3PbS + 8HNO3 → 3Pb (NO3)2 + 2NO + 4H2O + 3S 

Pb(NO3 )2 + H2SO4 → PbSO4 + 2HNO3

White precipitate of lead sulphate appears in the above reaction. For further confirmation.

PbSO4 + 4CH3COONH4 → (NH4)2 [Pb (CH3COO)4 ] + (NH4)3SO4 

(NH4)2 [Pb(CH3COO)4 ] + K2CrO4 → PbCrO4 + 2CH3COOK + 2(NH4)2SO4

The Colour of PbCrO4 is yellow which confirms the presence of Pb2+.


3.   Group II B 

  • $A{s^{ + 3}}$ ions in solution give a yellow precipitate with ammonium molybdate and$HN{O_3}$  on heating.

${H_3}As{O_4} + 12{(N{H_4})_2}Mo{O_4} + 21HN{O_3} \to {\text{ }}{(N{H_4})_3}AsM{o_{12}}{O_{40}} + {\text{ }}21N{H_4}N{O_3} + {\text{ }}12{H_2}O$ 


4.    Group III A

  • White precipitate of $Al{\left( {OH} \right)_3}$ is soluble in NaOH

  • $Al{\left( {OH} \right)_3} + {\text{ }}NaOH \to NaAl{O_2} + {\text{ }}2{H_2}O$ 

  • $Fe{\left( {OH} \right)_3}$ is insoluble in NaOH

  • Brown precipitate of $Fe{\left( {OH} \right)_3}$ is dissolved in HCl and addition of KCNS to this solution gives   blood red color.

  • Also on the addition of K4Fe(CN)6 to this solution, a Prussian blue color is obtained.

$FeC{l_3} + {\text{ }}3{K_4}Fe{\left( {CN} \right)_6} \to {\text{ }}F{e_4}{[Fe{\left( {CN} \right)_6}]_3} + {\text{ }}12KCl$ 


5.   Group IV $({\mathbf{N}}{{\mathbf{i}}^{{\mathbf{2}} + }},{\text{ }}{\mathbf{C}}{{\mathbf{o}}^{{\mathbf{2}} + }},{\text{ }}{\mathbf{M}}{{\mathbf{n}}^{{\mathbf{2}} + }},{\text{ }}{\mathbf{Z}}{{\mathbf{n}}^{ + {\mathbf{2}}}})$ 

  • $N{i^{ + 2}}$ after conversion into NiCl2 forms a red ppt with dimethyl glyoxime.

  • Co2+ ion forms a yellow ppt in the following reaction.

CoCl2 + 7KNO2 + 2CH3COOH → K3 [Co(NO2) 6] + 2KCl + 2CH3COOK + NO + H2O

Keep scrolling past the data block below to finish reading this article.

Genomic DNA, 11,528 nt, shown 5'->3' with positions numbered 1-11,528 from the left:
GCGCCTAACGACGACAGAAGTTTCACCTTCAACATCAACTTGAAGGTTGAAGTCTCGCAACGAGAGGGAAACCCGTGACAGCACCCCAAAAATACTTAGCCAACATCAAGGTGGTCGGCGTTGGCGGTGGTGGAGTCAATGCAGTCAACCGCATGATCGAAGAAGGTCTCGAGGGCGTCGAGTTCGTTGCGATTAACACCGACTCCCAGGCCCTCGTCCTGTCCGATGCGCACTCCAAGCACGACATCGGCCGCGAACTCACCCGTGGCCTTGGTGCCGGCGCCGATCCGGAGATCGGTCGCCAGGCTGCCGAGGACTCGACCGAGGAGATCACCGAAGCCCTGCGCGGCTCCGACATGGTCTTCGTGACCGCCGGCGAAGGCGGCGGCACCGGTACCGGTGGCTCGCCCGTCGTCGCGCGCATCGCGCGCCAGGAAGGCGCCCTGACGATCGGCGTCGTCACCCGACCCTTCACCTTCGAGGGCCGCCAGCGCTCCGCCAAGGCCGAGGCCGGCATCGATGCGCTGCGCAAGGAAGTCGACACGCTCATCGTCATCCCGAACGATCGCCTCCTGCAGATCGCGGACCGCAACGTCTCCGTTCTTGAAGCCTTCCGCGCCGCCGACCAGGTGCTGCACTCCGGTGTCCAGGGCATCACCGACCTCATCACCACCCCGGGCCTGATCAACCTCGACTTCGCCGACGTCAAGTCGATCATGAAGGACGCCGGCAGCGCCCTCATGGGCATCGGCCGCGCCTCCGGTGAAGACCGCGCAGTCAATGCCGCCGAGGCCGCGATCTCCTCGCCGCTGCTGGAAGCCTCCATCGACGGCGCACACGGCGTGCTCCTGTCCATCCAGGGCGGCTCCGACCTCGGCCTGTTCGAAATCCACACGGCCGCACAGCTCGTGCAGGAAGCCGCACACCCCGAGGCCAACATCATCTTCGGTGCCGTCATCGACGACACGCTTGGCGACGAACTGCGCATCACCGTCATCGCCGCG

• $Z{n^{ + 2}}$ ions in solution give a white precipitate with NaOH, which dissolves in excess of NaOH.

  • Mn2+ ions in solution give a pink precipitate with NaOH turning black or brown on heating.


6. Group V $({\mathbf{B}}{{\mathbf{a}}^{{\mathbf{2}} + }},{\text{ }}{\mathbf{S}}{{\mathbf{r}}^{{\mathbf{2}} + }},{\text{ }}{\mathbf{C}}{{\mathbf{a}}^{{\mathbf{2}} + }})$ 

  • $B{a^{ + 2}}$ ions in solution give yellow precipitate with ${K_2}Cr{O_4}$ 

$B{a^{ + 2}} + {\text{ }}{K_2}Cr{O_4} \to {\text{ }}BaCr{O_4}{\text{ }} + {\text{ }}2{K^ + }$ 

  • $S{r^{ + 2}}$ ions give a white precipitate with ${(N{H_4})_2}S{O_4}$.

  • $C{a^{ + 2}}$ ions give a white precipitate with ${(N{H_4})_2}{C_2}{O_4}$ only.


7.   Group VI 

For Mg2+, white ppt of Magnesium ammonium phosphate forms as shown in below reaction.

Mg2+ + Na2HPO4 → Mg (NH4 )PO4 + NH4OH + 2Na+ + H2O


8.  Group 0

NH4+ ion can be formed by the following reaction sequence.

(NH4)2SO4 + 2NaOH → Na2 SO4 + 2NH3 + 2H2

NH3 + HCl → NH4Cl(white)

2K2HgI4 + NH3 + 3KOH → HgO.Hg(NH2)I(Brown precipitate) + 7KI + 2H2O


Importance of Inorganic Chemistry Principles of Qualitative Analysis

The qualitative analysis of a substance helps in the determination of the physical and chemical properties of a compound, element, or ion. There are different types of qualitative analysis methods that are covered in this chapter.


This chapter will introduce how different extracts are formulated and then analyzed to understand the qualitative features of compounds. These techniques can also be used in the analysis of organic compounds.


It will describe how different methods are used for analysing and confirming the presence of particular elements, ions, functional groups, and compounds. Sodium extract is one such method. The inorganic salts are also analyzed using their various qualitative features such as crystal structure, colour, precipitation, etc.


There are other means of testing various compounds to check their activities such as heating, flame test, etc. JEE Advanced Inorganic Chemistry Principles of Qualitative Analysis will explain how different cations and anions behave in such tests.


This chapter is extremely important for the students who are preparing to appear in the JEE Advanced exam. The fundamental principles of this chapter will guide students to determine elements, anions, cations, functional groups, and compounds. They will also guide us to find out the results of different types of qualitative reactions.


Benefits of Vedantu’s Principles of Qualitative Analysis Notes PDF